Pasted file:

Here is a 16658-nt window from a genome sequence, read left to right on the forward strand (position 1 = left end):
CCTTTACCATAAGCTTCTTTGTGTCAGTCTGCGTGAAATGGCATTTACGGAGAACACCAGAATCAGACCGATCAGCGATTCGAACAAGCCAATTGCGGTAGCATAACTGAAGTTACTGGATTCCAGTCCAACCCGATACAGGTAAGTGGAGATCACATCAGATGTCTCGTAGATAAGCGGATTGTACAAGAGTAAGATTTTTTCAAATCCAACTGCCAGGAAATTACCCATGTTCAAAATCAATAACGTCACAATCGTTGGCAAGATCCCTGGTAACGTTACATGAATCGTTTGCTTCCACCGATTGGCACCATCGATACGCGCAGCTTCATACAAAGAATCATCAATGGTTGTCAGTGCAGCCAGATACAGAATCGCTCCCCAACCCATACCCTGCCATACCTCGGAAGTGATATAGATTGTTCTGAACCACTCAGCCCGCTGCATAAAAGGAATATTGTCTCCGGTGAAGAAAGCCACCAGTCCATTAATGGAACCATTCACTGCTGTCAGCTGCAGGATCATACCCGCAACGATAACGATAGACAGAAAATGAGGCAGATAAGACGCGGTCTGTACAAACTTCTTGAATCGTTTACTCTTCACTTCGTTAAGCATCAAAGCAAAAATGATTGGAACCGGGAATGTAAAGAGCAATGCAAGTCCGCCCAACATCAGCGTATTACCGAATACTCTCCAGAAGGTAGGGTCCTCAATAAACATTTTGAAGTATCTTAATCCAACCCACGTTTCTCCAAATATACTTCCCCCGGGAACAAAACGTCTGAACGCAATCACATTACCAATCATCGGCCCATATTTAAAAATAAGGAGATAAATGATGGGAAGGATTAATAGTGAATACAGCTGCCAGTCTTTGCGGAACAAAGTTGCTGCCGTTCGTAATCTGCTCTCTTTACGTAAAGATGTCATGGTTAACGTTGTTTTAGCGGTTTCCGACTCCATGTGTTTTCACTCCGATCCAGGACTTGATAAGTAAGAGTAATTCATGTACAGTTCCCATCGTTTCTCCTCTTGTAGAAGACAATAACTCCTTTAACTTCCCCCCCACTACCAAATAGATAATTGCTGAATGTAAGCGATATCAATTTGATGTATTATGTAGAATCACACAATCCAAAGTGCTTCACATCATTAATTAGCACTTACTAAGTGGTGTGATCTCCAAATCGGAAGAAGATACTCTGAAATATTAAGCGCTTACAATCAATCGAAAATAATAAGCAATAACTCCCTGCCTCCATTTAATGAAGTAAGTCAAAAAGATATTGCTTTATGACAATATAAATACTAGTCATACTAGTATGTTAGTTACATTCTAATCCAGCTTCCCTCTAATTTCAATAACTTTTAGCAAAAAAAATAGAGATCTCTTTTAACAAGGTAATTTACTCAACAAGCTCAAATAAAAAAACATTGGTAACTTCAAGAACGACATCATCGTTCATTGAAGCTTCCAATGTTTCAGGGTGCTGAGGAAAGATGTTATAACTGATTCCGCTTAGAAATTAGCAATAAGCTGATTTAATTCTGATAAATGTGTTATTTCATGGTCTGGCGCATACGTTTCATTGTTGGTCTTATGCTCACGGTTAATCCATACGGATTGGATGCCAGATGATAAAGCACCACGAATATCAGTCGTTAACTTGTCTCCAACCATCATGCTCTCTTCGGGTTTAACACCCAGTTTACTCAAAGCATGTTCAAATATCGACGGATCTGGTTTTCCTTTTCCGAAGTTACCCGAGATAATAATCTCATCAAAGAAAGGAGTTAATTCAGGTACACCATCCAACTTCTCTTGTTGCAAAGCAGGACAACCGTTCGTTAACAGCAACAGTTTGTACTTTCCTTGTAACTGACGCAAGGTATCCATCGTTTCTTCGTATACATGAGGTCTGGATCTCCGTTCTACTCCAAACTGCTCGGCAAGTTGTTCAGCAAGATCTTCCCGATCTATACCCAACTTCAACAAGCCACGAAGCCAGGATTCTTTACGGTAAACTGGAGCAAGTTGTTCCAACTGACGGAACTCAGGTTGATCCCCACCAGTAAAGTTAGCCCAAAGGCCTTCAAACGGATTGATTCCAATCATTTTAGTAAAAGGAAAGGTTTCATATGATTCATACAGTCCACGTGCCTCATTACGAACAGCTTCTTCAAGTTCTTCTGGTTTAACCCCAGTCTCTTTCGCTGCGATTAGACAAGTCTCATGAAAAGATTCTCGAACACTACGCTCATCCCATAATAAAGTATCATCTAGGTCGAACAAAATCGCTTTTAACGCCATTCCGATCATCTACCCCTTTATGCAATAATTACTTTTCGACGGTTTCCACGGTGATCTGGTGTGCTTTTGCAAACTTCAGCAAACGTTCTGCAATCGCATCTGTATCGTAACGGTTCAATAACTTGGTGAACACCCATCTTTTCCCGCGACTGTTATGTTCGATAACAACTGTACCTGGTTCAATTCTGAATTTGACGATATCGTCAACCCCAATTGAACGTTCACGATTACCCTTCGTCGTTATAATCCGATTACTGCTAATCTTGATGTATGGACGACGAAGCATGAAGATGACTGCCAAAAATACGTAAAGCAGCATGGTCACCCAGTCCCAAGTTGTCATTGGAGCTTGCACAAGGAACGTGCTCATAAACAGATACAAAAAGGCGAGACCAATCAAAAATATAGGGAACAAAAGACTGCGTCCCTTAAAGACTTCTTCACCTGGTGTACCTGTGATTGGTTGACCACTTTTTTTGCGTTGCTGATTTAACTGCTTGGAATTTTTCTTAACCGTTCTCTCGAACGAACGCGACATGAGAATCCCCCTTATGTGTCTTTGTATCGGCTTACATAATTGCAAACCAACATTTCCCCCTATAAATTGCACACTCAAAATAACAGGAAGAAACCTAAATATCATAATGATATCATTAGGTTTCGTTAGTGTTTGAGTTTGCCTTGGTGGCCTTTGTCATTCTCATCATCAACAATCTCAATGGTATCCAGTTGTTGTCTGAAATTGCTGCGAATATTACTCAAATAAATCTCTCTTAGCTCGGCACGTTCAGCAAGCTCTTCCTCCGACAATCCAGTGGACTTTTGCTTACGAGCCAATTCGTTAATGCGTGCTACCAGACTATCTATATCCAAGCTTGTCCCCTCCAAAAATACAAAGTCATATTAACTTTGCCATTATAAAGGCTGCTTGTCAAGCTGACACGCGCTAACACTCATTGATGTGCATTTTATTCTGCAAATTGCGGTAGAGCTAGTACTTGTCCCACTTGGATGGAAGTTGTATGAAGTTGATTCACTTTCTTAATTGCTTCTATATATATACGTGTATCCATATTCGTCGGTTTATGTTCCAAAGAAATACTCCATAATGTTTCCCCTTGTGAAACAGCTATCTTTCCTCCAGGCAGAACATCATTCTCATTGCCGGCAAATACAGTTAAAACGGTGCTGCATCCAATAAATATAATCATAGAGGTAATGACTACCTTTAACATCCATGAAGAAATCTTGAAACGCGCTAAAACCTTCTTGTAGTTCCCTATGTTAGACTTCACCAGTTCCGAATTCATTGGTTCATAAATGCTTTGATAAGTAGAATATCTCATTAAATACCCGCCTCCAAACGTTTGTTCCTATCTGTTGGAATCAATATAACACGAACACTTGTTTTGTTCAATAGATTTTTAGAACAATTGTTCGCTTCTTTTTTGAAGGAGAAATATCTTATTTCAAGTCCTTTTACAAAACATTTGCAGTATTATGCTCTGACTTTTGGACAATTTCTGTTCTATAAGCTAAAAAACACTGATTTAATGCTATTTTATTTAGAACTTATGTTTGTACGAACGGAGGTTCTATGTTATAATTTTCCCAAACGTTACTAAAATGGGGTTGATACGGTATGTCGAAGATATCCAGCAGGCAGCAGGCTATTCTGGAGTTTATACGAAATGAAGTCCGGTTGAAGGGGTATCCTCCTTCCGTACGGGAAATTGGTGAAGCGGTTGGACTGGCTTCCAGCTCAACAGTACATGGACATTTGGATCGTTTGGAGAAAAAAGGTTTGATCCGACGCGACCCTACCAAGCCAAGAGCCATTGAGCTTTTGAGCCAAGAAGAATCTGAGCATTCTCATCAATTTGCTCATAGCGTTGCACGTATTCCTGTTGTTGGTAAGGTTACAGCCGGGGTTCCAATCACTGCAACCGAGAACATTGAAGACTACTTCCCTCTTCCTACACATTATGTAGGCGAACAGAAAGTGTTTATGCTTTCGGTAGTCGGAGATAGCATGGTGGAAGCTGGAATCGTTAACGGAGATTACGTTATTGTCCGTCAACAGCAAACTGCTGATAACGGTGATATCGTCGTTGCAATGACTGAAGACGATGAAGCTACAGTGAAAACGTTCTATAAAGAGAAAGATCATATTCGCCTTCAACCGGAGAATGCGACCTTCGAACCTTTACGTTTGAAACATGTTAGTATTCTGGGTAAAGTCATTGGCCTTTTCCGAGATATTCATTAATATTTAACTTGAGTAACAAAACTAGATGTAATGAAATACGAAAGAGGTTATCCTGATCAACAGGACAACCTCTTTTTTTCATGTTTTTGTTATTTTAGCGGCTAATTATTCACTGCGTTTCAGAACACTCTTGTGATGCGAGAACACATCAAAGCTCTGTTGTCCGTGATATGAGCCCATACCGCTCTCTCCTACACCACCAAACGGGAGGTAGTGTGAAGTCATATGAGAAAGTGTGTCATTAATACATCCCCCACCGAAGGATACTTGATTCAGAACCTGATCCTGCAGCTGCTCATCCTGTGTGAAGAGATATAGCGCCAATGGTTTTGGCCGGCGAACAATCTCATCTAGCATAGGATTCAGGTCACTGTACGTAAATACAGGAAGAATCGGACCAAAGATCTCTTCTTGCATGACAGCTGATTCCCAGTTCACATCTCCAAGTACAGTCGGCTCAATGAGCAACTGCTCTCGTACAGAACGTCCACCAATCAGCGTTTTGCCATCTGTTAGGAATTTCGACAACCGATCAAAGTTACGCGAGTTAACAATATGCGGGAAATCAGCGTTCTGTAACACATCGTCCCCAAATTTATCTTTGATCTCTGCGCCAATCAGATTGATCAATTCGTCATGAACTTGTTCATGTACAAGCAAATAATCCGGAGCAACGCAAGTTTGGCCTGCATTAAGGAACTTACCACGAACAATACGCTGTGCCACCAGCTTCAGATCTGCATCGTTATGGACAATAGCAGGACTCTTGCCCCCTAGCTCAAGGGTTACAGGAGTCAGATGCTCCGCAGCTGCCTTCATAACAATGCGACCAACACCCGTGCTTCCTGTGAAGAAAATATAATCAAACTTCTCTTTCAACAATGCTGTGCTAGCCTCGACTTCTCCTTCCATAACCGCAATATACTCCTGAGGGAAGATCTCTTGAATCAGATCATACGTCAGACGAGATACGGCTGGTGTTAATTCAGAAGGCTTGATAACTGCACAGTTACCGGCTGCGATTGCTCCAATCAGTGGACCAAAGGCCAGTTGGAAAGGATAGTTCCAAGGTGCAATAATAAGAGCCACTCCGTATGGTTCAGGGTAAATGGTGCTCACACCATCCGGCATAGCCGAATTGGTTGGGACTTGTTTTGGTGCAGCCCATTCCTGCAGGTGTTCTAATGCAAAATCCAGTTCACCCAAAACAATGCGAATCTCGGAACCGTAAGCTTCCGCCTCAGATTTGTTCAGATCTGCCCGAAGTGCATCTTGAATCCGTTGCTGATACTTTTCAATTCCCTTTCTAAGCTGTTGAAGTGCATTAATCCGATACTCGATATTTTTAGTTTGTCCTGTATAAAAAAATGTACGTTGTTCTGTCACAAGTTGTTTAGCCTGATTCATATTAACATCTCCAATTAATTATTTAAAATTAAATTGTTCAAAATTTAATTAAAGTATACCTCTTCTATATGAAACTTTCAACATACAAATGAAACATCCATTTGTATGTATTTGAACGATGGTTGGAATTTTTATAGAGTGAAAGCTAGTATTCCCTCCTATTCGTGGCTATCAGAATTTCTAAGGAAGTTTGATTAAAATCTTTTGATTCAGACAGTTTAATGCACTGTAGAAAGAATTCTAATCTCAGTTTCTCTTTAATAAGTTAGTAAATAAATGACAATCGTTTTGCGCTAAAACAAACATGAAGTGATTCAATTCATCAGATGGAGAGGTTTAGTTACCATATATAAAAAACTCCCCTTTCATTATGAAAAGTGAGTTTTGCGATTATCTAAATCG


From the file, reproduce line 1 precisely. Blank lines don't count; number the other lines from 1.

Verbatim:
Here is a 16658-nt window from a genome sequence, read left to right on the forward strand (position 1 = left end):